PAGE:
Investing can be an emotional rollercoaster

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Investors are forced into a financial balancing act, determining their desired target return on investment, and the amount of risk they can afford to take, both financially and emotionally.
Investors are forced into a financial balancing act, determining their desired target return on investment, and the amount of risk they can afford to take, both financially and emotionally.

During periods of stock market decline the one haunting and fearful question in most people’s minds is how much can the value of my portfolio decline. 

Investing in stocks, or mutual funds that own stocks, assumes investment risk. That risk has no specific boundaries. 

Last week’s column talked about the importance of discipline and acknowledged that the track record of individual investors at maintaining discipline in the past has been poor. 

There is a popular saying that markets do well, unfortunately investors do not. Many investors buy high and sell low. 

While the future is uncertain we can gain perspective from studying the past. That is the intent of this week’s article and we will use U.S. data. 

Since 1926 until the end of last year the S&P 500 annual return had a negative return 27 per cent of the time. In other words, over 90 years investors lost money approximately one out of every four years. emotional wear and tear

We all know from our own personal experience that losing money can cause emotional wear-and-tear. Add in the fear of losing money during years that we actually gain and we can easily see how difficult investing can be. 

Sometimes, losing years have come back to back. From January 1929 until December 1932 the S&P 500 Index lost 64 per cent. From January 1973 until September 1974 the S&P lost 43%. 

And more recently from April 2000 until September 2002 the S&P was down 44%.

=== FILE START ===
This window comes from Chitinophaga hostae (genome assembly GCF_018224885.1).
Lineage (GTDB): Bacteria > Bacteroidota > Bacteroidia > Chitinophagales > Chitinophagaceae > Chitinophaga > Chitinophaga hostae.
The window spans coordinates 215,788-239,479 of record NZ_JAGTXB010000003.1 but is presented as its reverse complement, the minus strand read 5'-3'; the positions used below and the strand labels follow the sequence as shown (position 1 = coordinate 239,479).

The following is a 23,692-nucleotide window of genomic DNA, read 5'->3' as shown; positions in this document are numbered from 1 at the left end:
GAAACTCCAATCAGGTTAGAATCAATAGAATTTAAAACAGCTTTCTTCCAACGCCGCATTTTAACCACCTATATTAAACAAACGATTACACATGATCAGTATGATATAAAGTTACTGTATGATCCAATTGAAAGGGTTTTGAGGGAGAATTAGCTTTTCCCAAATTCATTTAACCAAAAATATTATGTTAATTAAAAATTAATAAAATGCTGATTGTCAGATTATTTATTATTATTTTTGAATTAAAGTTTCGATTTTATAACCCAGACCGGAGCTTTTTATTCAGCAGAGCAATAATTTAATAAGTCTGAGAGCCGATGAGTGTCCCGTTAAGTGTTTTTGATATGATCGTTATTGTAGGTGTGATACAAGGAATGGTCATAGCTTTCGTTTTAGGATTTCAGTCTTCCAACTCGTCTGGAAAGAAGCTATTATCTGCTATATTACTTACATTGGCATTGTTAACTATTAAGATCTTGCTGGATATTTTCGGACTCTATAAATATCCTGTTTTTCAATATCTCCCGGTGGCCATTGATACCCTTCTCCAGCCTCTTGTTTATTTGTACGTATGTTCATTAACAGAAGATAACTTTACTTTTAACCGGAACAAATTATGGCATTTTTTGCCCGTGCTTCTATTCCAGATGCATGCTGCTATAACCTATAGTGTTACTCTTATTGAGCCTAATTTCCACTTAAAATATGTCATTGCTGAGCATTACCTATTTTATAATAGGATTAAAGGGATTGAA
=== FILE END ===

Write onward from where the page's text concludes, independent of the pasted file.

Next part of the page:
To ask a rhetorical question, who in the heck would be silly enough to invest in the American stock market or in fact any stock market? 

As it turns out, despite the battle scars from periods of decline, investing in the American stock market has been profitable. Investing in the S&P 500 from 1927 to 2015 provided a return of approximately 8 per cent over the return of investing in one month T-bills. 

T-bills are the starting point for examining returns. They are the safest investment with the least risk, paying small returns. 

Incrementally investors are rewarded for taking additional risk above that of a T-bill. The technical term for this is “equity risk premium”. 

Investors are forced into a financial balancing act, determining their desired target return on investment and the amount of risk they can afford to take both financially and emotionally. 

If you are an investor who would like the long-term returns of the stock market, but would prefer not to have losing years, then be careful what you wish for. It is the risk of losing that provides the opportunity for superior returns. 

If the risk of investing in the stock market was as low as the risk of investing in T-bills then we could expect returns similar to that of T-bills. 

Fortunately or unfortunately that is the way investing works. 

The challenge for each and every investor is to understand the characteristics of stock markets and realize stock markets can be expected to provide both good and bad annual returns. 

Investing can be an emotional roller coaster. 

Our recommendation is to consider your long-term investment objectives and your financial and emotional ability to assume investment risk.